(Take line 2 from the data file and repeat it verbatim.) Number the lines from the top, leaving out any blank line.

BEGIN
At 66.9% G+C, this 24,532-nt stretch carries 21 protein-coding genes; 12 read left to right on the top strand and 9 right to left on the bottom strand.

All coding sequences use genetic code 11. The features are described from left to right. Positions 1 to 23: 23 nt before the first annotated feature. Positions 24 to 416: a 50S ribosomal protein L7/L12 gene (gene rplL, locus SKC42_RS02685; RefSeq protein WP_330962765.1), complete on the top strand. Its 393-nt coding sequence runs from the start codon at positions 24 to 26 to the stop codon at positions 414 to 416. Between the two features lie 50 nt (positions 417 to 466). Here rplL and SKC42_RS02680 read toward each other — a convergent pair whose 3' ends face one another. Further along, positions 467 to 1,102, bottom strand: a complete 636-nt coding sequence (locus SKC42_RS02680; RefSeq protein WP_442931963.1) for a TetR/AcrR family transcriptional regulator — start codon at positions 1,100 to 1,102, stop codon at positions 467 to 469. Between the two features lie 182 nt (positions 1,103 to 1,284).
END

All coding sequences use genetic code 11. The features are described from left to right. Positions 1 to 23: 23 nt before the first annotated feature. Positions 24 to 416: a 50S ribosomal protein L7/L12 gene (gene rplL, locus SKC42_RS02685; RefSeq protein WP_330962765.1), complete on the top strand. Its 393-nt coding sequence runs from the start codon at positions 24 to 26 to the stop codon at positions 414 to 416. Between the two features lie 50 nt (positions 417 to 466). Here rplL and SKC42_RS02680 read toward each other — a convergent pair whose 3' ends face one another. Further along, positions 467 to 1,102, bottom strand: a complete 636-nt coding sequence (locus SKC42_RS02680; RefSeq protein WP_442931963.1) for a TetR/AcrR family transcriptional regulator — start codon at positions 1,100 to 1,102, stop codon at positions 467 to 469. Between the two features lie 182 nt (positions 1,103 to 1,284).